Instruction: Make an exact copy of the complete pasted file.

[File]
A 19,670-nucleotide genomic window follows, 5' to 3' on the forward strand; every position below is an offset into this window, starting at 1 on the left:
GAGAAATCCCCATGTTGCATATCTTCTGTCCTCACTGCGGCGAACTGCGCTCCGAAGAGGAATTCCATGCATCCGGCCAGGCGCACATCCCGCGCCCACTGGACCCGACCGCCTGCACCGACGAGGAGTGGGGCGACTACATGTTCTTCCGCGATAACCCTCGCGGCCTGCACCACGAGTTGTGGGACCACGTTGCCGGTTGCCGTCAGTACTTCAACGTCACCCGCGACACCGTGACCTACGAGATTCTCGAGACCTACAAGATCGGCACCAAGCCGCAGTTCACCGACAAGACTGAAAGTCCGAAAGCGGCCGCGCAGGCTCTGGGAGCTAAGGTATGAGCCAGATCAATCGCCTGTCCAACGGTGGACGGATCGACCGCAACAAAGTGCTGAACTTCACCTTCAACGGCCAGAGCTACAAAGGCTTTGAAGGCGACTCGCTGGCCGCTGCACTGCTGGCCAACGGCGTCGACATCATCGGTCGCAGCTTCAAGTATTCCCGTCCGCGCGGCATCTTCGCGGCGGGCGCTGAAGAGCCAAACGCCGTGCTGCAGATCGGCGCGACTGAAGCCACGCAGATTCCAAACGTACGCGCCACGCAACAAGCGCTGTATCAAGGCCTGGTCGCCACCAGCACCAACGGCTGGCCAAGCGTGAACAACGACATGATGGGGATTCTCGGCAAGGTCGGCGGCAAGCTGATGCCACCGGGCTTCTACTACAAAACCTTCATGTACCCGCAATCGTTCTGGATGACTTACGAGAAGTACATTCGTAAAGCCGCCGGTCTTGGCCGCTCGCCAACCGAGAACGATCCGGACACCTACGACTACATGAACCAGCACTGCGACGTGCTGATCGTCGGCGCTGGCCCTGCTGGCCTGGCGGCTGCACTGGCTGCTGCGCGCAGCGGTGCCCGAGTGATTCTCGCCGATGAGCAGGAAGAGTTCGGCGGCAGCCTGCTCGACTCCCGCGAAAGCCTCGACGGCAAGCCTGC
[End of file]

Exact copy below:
A 19,670-nucleotide genomic window follows, 5' to 3' on the forward strand; every position below is an offset into this window, starting at 1 on the left:
GAGAAATCCCCATGTTGCATATCTTCTGTCCTCACTGCGGCGAACTGCGCTCCGAAGAGGAATTCCATGCATCCGGCCAGGCGCACATCCCGCGCCCACTGGACCCGACCGCCTGCACCGACGAGGAGTGGGGCGACTACATGTTCTTCCGCGATAACCCTCGCGGCCTGCACCACGAGTTGTGGGACCACGTTGCCGGTTGCCGTCAGTACTTCAACGTCACCCGCGACACCGTGACCTACGAGATTCTCGAGACCTACAAGATCGGCACCAAGCCGCAGTTCACCGACAAGACTGAAAGTCCGAAAGCGGCCGCGCAGGCTCTGGGAGCTAAGGTATGAGCCAGATCAATCGCCTGTCCAACGGTGGACGGATCGACCGCAACAAAGTGCTGAACTTCACCTTCAACGGCCAGAGCTACAAAGGCTTTGAAGGCGACTCGCTGGCCGCTGCACTGCTGGCCAACGGCGTCGACATCATCGGTCGCAGCTTCAAGTATTCCCGTCCGCGCGGCATCTTCGCGGCGGGCGCTGAAGAGCCAAACGCCGTGCTGCAGATCGGCGCGACTGAAGCCACGCAGATTCCAAACGTACGCGCCACGCAACAAGCGCTGTATCAAGGCCTGGTCGCCACCAGCACCAACGGCTGGCCAAGCGTGAACAACGACATGATGGGGATTCTCGGCAAGGTCGGCGGCAAGCTGATGCCACCGGGCTTCTACTACAAAACCTTCATGTACCCGCAATCGTTCTGGATGACTTACGAGAAGTACATTCGTAAAGCCGCCGGTCTTGGCCGCTCGCCAACCGAGAACGATCCGGACACCTACGACTACATGAACCAGCACTGCGACGTGCTGATCGTCGGCGCTGGCCCTGCTGGCCTGGCGGCTGCACTGGCTGCTGCGCGCAGCGGTGCCCGAGTGATTCTCGCCGATGAGCAGGAAGAGTTCGGCGGCAGCCTGCTCGACTCCCGCGAAAGCCTCGACGGCAAGCCTGC